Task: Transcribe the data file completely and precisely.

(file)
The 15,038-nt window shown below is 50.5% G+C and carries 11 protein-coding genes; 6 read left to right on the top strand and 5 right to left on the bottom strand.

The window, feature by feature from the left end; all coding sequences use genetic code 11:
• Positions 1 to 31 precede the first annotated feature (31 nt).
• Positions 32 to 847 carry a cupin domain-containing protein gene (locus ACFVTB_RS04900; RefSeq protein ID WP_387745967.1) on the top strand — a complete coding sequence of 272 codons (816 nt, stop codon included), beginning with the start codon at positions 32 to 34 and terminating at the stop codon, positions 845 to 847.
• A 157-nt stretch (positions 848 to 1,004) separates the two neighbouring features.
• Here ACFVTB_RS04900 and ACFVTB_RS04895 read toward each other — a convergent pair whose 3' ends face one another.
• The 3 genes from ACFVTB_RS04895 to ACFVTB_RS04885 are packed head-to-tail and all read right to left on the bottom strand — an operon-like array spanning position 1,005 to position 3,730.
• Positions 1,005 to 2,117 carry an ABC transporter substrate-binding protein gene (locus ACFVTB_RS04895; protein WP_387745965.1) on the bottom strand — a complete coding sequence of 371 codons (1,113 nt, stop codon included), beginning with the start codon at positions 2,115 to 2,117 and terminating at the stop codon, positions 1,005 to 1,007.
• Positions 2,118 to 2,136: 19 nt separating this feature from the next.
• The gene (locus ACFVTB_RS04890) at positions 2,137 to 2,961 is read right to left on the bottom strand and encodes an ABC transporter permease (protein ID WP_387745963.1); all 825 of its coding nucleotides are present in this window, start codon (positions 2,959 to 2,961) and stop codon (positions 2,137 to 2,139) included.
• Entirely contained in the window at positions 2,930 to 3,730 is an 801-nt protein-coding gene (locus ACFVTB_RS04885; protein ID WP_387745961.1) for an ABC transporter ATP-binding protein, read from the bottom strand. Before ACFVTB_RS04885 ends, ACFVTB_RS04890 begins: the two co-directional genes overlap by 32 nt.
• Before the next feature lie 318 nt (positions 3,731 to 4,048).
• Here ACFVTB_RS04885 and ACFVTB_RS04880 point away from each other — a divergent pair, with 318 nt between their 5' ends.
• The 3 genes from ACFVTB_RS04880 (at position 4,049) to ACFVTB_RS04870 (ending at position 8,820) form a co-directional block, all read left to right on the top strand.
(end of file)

The 15,038-nt window shown below is 50.5% G+C and carries 11 protein-coding genes; 6 read left to right on the top strand and 5 right to left on the bottom strand.

The window, feature by feature from the left end; all coding sequences use genetic code 11:
• Positions 1 to 31 precede the first annotated feature (31 nt).
• Positions 32 to 847 carry a cupin domain-containing protein gene (locus ACFVTB_RS04900; RefSeq protein ID WP_387745967.1) on the top strand — a complete coding sequence of 272 codons (816 nt, stop codon included), beginning with the start codon at positions 32 to 34 and terminating at the stop codon, positions 845 to 847.
• A 157-nt stretch (positions 848 to 1,004) separates the two neighbouring features.
• Here ACFVTB_RS04900 and ACFVTB_RS04895 read toward each other — a convergent pair whose 3' ends face one another.
• The 3 genes from ACFVTB_RS04895 to ACFVTB_RS04885 are packed head-to-tail and all read right to left on the bottom strand — an operon-like array spanning position 1,005 to position 3,730.
• Positions 1,005 to 2,117 carry an ABC transporter substrate-binding protein gene (locus ACFVTB_RS04895; protein WP_387745965.1) on the bottom strand — a complete coding sequence of 371 codons (1,113 nt, stop codon included), beginning with the start codon at positions 2,115 to 2,117 and terminating at the stop codon, positions 1,005 to 1,007.
• Positions 2,118 to 2,136: 19 nt separating this feature from the next.
• The gene (locus ACFVTB_RS04890) at positions 2,137 to 2,961 is read right to left on the bottom strand and encodes an ABC transporter permease (protein ID WP_387745963.1); all 825 of its coding nucleotides are present in this window, start codon (positions 2,959 to 2,961) and stop codon (positions 2,137 to 2,139) included.
• Entirely contained in the window at positions 2,930 to 3,730 is an 801-nt protein-coding gene (locus ACFVTB_RS04885; protein ID WP_387745961.1) for an ABC transporter ATP-binding protein, read from the bottom strand. Before ACFVTB_RS04885 ends, ACFVTB_RS04890 begins: the two co-directional genes overlap by 32 nt.
• Before the next feature lie 318 nt (positions 3,731 to 4,048).
• Here ACFVTB_RS04885 and ACFVTB_RS04880 point away from each other — a divergent pair, with 318 nt between their 5' ends.
• The 3 genes from ACFVTB_RS04880 (at position 4,049) to ACFVTB_RS04870 (ending at position 8,820) form a co-directional block, all read left to right on the top strand.